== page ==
The gist of the algorithm is pretty simple and I’ll go over it briefly. Just keep in mind that the following loop is done per channel (eg. 4 times).

// PreviousLengths is initialized to 1.f/255.f for edges and 0 for non-edges
float4 currentLengths = tex2D(PreviousLengths, Tex);
float4 currentDelta = currentLengths * PixelSize.zzww;
const float Threshold = Level / 255.f;
if(currentLengths.r >= Threshold)
    float2 newTex = Tex - float2(currentDelta.r, 0);
    for(int k = 0; k < 3; k++)
        float oneDelta = tex2D(PreviousLengths, newTex).r;
        currentLengths.r += oneDelta;
        newTex.x -= oneDelta * PixelSize.z;

For the first pass Level is initialized to 1 (then to 4, 16 and 64) so this check only does the length count only if it thinks it should still be counting the lengths of the edges. PixelSize is initialized to (1/width, 1/height, 255/width, 255/height) so when multiplying by zzww we convert between increments in 1/255th to increments in 1/width and 1/height.

The interesting part, however, is inside the loop as it moves more pixels to the side depending on the value in the R channel it retrieves. This has a effect that if the value at that pixel is 0, nothing changes and currentLengths doesn’t get incremented.


When doing normal point-sampling when you reach 0 you’ll know the line has ended and the loop makes sure you stop there. Hower; as shown by Nicolas Vizerie in MLAA (MorphoLogical AntiAliasing) on the GPU using Direct3D9.0 using bilinear filtering can reduce the amount of texture fetches by testing two lines at a time.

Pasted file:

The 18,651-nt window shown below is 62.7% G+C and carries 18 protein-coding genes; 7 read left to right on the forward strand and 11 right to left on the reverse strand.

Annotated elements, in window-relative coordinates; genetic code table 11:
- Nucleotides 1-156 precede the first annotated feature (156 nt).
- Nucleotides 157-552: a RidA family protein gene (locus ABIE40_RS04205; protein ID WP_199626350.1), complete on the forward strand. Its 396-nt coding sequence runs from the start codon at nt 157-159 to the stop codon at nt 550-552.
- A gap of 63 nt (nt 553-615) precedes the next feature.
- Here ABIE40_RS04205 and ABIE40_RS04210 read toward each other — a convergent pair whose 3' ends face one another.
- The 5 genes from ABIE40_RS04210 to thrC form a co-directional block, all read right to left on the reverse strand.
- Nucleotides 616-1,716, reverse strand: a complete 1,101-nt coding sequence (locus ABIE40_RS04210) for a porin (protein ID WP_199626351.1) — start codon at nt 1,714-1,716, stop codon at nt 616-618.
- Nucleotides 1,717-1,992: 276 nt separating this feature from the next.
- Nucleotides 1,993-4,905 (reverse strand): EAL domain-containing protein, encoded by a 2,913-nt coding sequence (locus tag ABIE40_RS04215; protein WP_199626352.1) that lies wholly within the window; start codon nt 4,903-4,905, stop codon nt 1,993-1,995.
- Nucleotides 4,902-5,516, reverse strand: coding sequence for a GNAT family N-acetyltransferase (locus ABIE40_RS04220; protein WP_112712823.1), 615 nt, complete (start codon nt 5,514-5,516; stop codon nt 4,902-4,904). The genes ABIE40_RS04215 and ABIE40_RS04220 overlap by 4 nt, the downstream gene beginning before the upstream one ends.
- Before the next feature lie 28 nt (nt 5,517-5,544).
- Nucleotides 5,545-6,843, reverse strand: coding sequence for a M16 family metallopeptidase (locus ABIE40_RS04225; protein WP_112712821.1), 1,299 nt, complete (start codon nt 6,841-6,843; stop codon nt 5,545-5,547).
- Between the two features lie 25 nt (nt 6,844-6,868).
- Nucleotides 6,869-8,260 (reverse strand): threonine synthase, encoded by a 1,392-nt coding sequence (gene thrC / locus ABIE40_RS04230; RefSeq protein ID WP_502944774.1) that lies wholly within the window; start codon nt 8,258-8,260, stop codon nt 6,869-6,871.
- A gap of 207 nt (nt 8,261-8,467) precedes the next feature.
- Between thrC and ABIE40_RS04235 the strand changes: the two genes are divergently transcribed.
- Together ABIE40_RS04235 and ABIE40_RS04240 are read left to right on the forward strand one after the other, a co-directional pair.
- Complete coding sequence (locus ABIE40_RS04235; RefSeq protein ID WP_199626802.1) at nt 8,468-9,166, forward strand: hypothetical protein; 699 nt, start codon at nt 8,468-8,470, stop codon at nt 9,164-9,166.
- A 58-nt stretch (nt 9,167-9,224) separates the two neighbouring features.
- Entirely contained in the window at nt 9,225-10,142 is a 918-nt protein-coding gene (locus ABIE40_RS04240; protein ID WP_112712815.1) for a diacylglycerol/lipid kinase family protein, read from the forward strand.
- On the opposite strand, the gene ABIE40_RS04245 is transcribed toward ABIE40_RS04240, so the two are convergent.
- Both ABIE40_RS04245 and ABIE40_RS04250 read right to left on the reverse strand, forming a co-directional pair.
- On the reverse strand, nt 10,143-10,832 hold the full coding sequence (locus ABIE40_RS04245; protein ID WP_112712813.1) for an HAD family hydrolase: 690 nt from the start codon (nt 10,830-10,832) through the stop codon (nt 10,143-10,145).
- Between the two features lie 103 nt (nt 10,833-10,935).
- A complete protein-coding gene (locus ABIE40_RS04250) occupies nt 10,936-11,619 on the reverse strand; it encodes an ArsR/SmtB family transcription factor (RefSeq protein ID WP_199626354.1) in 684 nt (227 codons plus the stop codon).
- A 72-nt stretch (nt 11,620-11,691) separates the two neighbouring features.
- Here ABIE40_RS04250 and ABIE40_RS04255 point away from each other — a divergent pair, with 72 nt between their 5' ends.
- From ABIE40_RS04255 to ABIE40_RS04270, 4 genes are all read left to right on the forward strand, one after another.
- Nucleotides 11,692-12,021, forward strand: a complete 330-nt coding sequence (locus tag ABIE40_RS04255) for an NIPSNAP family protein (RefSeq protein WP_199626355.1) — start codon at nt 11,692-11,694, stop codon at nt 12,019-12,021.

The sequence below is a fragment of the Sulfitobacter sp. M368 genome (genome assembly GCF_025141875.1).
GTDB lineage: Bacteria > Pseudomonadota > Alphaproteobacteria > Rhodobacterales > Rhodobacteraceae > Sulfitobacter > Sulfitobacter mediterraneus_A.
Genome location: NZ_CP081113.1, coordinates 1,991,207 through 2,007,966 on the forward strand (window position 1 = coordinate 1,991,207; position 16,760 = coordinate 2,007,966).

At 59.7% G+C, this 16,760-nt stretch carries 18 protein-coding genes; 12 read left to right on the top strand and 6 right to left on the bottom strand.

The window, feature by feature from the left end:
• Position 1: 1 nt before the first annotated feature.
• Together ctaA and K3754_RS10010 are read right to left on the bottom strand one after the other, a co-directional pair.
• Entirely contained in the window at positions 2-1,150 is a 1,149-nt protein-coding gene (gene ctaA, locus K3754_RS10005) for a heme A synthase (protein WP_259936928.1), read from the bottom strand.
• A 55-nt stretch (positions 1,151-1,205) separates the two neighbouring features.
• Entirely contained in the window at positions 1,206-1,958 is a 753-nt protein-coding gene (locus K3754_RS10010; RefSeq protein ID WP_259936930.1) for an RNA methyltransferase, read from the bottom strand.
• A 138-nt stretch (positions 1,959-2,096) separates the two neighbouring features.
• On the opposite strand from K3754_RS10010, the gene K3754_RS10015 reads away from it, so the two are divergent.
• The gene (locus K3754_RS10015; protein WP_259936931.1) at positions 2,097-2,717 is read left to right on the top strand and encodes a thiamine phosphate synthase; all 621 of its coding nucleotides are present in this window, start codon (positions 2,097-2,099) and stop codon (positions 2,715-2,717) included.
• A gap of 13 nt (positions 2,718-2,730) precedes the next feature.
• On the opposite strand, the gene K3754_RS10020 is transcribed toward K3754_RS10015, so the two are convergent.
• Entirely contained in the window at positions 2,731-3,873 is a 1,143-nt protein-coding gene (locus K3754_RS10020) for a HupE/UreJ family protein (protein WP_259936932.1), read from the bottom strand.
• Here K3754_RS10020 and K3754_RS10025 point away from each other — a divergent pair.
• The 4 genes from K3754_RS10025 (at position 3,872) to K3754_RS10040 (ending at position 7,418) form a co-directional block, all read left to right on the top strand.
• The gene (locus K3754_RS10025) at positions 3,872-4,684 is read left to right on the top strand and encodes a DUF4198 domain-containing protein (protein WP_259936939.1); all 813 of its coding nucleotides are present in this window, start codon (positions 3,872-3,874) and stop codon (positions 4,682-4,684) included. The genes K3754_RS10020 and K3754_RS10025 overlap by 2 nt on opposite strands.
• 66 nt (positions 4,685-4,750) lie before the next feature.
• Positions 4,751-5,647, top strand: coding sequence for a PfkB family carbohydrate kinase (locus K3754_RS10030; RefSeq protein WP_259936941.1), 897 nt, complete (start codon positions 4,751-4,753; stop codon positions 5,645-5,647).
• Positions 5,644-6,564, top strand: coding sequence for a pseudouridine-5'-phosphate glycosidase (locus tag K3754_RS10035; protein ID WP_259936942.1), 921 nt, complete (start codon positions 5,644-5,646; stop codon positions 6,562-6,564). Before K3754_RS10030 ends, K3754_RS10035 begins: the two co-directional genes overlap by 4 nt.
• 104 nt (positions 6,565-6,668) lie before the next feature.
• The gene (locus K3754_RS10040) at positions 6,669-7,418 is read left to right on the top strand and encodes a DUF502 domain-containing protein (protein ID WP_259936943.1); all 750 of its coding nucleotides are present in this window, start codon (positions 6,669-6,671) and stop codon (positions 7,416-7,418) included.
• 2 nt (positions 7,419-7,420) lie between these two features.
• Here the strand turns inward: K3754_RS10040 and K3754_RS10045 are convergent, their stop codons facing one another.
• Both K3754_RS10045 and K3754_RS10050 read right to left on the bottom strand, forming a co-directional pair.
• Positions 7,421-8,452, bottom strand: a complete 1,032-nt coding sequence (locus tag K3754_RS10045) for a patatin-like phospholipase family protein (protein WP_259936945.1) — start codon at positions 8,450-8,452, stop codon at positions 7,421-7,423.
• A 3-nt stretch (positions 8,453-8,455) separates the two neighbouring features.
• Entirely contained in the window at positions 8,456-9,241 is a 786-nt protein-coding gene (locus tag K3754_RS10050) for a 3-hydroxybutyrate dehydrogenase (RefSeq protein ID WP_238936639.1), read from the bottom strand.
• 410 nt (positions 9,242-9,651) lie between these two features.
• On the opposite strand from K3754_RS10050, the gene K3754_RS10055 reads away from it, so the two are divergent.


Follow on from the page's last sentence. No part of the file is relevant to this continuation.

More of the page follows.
Determine blend weights

The blend weights are calculated from a pre-generated lookup table (look for tabAires in the source-code, I didn’t bother to re-implement it). However, the basic gist of the table is that on the vertical axis is the size (eg. the sum of two channels in the LineLength texture) of the line and on the horizontal is the size in one direction (eg. one of the two channels in the LineLength texture). The content of the table are the areas below the triangles that the edges form and they are almost all handled by the formula 0.5 * (1. - (2 * j + 1) / (float)S) the other formulas in the lookup table are there to help in edge cases where the equation tails off. Each pixel in the lookup table has a range of 0.25 < pixelvalue < 0.5 because the blending of a certain pixel has a maximum contribution of four other pixels.

The shader, although lengthy has quite a straightforward implementation that basically checks the endpoints of the lines to see if there is exists an edge orthogonal to it. If that’s the case, it uses the shortest of the two line-segments and the total size of the original line to determine the weights in the lookup table. This process is done four times:

  • Horizontal for current pixel
  • Vertical for current pixel
  • Horizontal for one pixel to the left
  • Vertical for one pixel above

Further references